|Clearly all of this was created for me, me, me!|
As soon as I think of a problem with Christianity, I know just how Christians are likely to respond. It's almost as though there's a past version of myself residing in my brain with whom I can debate points back and forth. When I hear someone argue for atheism or against Christianity I sometimes cringe involuntarily—not because they're wrong, but because I know how negatively I would have responded only a few short years ago. I can actually feel the outrage and revulsion that a fundamentalist would feel at the arguments I make, even as I make them.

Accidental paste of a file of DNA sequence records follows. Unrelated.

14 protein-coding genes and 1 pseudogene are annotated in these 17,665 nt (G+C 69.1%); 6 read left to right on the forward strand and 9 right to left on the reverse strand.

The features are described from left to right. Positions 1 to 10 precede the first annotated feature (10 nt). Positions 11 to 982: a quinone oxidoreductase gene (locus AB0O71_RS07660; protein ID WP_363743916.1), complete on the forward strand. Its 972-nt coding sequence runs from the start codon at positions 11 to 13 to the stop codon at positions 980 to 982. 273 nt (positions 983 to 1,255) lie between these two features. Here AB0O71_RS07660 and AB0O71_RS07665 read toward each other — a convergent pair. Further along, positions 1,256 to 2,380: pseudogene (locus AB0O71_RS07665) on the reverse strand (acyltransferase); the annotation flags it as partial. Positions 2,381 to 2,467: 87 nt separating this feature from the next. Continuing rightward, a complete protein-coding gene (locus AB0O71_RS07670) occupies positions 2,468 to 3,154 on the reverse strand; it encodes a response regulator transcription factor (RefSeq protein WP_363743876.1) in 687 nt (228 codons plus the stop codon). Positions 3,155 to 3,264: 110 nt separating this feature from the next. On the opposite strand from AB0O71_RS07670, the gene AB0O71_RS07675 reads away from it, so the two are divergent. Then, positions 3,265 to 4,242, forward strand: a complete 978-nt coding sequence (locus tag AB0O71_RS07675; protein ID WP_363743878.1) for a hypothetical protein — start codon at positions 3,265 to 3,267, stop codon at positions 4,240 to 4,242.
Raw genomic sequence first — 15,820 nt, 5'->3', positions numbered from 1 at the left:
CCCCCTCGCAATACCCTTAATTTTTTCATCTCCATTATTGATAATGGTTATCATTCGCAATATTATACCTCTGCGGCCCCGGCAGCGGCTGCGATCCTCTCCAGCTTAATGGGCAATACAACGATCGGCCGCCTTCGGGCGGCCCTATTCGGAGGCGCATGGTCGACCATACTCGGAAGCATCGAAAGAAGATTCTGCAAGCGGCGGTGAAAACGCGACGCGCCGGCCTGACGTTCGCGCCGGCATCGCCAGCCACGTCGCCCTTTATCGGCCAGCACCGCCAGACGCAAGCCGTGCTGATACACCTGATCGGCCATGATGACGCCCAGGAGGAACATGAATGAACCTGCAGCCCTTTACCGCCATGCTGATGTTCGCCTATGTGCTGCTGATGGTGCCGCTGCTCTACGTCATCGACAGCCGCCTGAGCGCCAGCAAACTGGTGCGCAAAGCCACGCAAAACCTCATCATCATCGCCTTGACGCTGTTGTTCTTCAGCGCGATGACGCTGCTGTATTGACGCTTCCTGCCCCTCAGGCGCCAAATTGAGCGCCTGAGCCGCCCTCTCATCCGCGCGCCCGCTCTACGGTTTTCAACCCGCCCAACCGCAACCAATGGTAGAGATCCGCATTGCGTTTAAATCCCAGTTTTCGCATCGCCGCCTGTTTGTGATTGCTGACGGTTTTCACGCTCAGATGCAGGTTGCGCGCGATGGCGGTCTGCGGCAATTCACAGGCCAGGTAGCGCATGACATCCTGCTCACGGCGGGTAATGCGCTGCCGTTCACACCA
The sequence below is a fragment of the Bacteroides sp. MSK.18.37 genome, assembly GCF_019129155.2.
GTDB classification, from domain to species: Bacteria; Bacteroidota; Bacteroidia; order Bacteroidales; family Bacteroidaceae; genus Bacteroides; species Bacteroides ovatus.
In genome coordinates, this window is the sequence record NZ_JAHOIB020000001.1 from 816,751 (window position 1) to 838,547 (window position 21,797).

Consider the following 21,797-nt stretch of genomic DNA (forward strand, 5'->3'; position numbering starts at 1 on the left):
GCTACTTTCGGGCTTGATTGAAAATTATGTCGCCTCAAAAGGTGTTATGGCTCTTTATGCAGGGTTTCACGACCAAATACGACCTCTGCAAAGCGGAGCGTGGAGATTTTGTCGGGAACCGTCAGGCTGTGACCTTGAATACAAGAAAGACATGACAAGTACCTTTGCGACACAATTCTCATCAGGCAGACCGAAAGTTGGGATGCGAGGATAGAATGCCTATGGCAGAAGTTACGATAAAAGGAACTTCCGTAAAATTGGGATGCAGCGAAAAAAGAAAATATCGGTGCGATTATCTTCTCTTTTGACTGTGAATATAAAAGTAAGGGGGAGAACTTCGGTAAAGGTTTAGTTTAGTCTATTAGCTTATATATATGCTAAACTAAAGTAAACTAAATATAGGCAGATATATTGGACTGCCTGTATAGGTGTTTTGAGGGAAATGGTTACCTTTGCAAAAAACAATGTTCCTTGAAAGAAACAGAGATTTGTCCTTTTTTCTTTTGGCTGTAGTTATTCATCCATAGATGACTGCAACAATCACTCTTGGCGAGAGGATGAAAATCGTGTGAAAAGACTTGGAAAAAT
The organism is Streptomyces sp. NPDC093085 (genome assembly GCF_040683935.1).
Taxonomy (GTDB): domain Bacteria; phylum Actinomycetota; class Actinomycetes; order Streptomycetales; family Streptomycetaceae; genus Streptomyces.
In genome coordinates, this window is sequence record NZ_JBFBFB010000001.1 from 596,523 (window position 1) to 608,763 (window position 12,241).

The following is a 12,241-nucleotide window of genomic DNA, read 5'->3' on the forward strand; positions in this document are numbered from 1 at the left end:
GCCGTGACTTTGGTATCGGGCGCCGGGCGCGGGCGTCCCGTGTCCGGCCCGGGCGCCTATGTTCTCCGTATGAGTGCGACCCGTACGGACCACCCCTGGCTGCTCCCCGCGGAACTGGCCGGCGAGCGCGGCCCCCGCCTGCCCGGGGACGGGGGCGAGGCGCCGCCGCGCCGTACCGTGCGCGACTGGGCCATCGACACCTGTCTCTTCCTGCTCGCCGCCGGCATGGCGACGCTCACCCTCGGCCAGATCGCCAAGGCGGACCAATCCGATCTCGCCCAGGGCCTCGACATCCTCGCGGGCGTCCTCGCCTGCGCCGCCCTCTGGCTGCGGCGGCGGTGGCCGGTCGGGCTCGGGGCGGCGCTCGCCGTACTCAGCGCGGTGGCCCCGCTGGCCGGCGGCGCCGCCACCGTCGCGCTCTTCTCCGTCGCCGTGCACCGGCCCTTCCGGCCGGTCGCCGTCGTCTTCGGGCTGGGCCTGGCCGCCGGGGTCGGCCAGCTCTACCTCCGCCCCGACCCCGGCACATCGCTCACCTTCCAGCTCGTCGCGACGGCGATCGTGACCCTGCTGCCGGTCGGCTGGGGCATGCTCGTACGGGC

This is the reason that it's not surprising to me that atheists have been shown to know more about religion—including Christianity—than the average Christian. Many of us grew up with this faith and only rejected it after looking at it more closely than most Christians ever do. I know how Christians feel because I once felt that way myself; I know how they respond to criticism because I, too, once responded that way. If Christians don't want their religion to continue its slow slide into obsolescence, they had better be careful to rein in their flock—otherwise they'll be unleashing hordes of people who can beat them at their own game.